Sustained antithrombotic activity of hirudin after its plasma clearance: comparison with heparin.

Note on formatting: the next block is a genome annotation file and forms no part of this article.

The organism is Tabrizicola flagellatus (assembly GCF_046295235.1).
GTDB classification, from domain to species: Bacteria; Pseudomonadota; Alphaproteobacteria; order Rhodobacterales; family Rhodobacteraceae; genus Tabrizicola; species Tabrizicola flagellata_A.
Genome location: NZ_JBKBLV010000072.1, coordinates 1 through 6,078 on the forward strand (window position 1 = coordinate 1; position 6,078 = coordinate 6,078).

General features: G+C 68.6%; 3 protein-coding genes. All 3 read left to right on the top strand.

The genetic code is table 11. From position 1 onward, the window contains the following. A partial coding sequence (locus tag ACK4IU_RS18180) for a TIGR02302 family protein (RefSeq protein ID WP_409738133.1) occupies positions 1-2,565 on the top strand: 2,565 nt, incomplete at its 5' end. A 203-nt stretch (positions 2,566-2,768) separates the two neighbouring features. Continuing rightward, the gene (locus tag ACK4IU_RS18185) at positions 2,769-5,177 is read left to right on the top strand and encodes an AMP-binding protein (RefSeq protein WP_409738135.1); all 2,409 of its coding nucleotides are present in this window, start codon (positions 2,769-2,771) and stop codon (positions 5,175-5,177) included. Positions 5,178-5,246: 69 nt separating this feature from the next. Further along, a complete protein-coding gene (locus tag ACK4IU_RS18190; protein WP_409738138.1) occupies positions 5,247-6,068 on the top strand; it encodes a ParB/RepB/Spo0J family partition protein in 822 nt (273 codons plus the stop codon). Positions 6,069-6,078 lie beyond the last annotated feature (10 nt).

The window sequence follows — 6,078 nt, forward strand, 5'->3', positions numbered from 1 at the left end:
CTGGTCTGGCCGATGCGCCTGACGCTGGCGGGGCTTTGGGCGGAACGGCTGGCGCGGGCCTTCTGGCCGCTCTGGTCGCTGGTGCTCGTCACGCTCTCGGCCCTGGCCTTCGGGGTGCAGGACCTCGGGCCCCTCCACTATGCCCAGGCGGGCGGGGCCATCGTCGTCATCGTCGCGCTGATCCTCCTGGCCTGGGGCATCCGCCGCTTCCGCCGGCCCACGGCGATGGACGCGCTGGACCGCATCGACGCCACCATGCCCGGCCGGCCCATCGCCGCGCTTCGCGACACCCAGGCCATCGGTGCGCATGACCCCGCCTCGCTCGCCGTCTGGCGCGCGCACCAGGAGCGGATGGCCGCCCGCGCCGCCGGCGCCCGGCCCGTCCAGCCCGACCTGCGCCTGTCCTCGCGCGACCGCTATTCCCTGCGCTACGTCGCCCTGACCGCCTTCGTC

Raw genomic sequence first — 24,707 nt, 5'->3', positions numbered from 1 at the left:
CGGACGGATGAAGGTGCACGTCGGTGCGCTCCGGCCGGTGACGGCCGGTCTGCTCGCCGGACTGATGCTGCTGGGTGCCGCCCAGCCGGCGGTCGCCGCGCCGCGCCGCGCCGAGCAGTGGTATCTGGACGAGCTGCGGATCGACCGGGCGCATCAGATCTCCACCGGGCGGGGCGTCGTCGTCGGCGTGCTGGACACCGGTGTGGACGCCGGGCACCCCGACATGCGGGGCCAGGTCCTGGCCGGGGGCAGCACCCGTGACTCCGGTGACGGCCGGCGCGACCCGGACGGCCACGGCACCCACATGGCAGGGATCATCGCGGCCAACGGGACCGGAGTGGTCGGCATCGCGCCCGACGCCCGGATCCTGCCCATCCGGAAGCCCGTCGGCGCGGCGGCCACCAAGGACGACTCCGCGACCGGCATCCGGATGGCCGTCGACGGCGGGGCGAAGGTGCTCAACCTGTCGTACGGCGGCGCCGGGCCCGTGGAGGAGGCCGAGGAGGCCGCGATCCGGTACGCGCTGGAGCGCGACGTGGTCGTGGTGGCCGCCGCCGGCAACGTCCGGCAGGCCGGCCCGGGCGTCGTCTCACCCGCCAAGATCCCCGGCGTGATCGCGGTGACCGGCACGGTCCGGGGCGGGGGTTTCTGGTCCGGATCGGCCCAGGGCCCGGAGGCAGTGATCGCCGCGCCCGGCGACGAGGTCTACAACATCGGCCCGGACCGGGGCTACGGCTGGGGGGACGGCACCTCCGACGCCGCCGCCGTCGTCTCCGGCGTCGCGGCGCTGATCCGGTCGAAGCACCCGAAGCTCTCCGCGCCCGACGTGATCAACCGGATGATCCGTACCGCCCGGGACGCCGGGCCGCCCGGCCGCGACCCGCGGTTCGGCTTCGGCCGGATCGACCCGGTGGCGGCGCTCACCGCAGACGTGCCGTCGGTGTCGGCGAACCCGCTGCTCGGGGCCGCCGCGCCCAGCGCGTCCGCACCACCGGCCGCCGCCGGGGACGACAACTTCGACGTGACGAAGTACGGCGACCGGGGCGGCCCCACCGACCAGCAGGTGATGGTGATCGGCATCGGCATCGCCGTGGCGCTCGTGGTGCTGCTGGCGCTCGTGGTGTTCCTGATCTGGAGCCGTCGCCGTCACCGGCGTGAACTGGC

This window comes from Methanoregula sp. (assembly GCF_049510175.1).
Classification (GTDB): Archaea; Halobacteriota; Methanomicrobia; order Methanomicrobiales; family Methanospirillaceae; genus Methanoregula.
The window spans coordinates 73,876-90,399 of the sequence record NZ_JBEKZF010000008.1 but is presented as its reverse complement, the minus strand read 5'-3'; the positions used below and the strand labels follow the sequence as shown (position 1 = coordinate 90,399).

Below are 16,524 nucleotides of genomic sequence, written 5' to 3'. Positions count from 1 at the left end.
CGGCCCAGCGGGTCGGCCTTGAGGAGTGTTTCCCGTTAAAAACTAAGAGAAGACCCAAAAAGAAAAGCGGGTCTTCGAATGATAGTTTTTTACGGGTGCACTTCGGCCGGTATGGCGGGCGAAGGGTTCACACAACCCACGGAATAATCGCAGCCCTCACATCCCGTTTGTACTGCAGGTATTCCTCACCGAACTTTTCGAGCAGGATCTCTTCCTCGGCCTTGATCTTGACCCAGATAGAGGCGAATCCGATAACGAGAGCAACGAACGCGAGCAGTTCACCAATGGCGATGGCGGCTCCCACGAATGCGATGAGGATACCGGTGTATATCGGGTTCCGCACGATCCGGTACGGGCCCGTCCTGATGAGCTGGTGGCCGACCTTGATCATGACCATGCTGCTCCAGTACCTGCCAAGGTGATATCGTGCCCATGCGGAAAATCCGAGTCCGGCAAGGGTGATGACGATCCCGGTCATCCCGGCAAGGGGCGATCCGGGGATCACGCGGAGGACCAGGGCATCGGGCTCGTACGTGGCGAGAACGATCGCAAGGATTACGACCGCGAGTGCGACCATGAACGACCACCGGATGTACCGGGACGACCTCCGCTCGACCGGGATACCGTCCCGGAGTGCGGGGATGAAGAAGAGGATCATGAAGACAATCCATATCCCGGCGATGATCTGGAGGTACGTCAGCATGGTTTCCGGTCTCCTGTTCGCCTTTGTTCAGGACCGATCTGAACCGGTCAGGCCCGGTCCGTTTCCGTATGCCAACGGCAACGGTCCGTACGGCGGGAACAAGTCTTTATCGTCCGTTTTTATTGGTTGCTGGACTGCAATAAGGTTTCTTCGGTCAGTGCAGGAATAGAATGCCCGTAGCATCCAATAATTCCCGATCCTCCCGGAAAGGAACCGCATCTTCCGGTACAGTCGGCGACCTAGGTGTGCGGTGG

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Thrombus extension in patients with venous thromboembolism is due to the accretion of fibrin onto existing thrombi. Extension is promoted by both circulating and thrombus-bound thrombin, which convert fibrinogen to fibrin. Heparin is an effective antithrombotic agent, but it requires continuous administration to achieve persistent inhibition of thrombus extension. Heparin is highly effective in inhibiting fluid phase thrombin, but is a relatively ineffective inhibitor of thrombus-bound thrombin. Hirudin, unlike heparin, inactivates both circulating and fibrin-bound thrombin and, therefore, has the potential to prevent thrombus extension even after a short course of treatment. The aim of this study was to evaluate the time course of the accretion of new fibrin onto preexisting rabbit jugular vein thrombi after a 3-hour infusion of saline, heparin, and hirudin. Heparin and recombinant (r)-hirudin (CGP 39399) were infused at doses that doubled the activated partial thromboplastin time (aPTT). At the end of the 3-hour infusions in rabbits treated with saline, heparin (0.75 mg/kg), or r-hirudin (1.25 mg/kg), accretion of 125I-fibrinogen was 59 +/- 5 micrograms, 34 +/- 4 micrograms, and 21 +/- 2 micrograms, respectively (heparin and r-hirudin v saline, P less than .01; r-hirudin v heparin, P less than .01). Three hours after the end of the infusions, the accreted 125I-fibrinogen in the saline-, heparin-, and hirudin-treated animals was 89 +/- 6 micrograms, 51 +/- 7 micrograms, and 23 +/- 3 micrograms, respectively; 9 hours after the end of the infusions, the accreted 125I-fibrinogen was 112 +/- 9 micrograms, 82 +/- 7 micrograms, and 25 +/- 3 micrograms, respectively. aPTT and thrombin clotting time (TCT) returned to the baseline value 90 minutes after the end of heparin or r-hirudin infusion. During in vitro experiments, human fibrin clots previously incubated in human plasma containing r-hirudin did not promote fibrinopeptide A (FPA) generation when washed and then incubated in human plasma in the absence of thrombin inhibitors. This persistent inhibition of FPA production was not observed after incubation in human plasma of human plasma clots preincubated with heparin. We conclude that heparin is effective in inhibiting thrombus extension while it is present in the circulation, but that this effect is rapidly lost after its plasma clearance. In contrast, the antithrombotic activity of r-hirudin is sustained beyond its plasma clearance, presumably because of its ability to inactivate thrombus-bound thrombin. Our findings indicate that r-hirudin might be an effective antithrombotic agent even when used for short periods.
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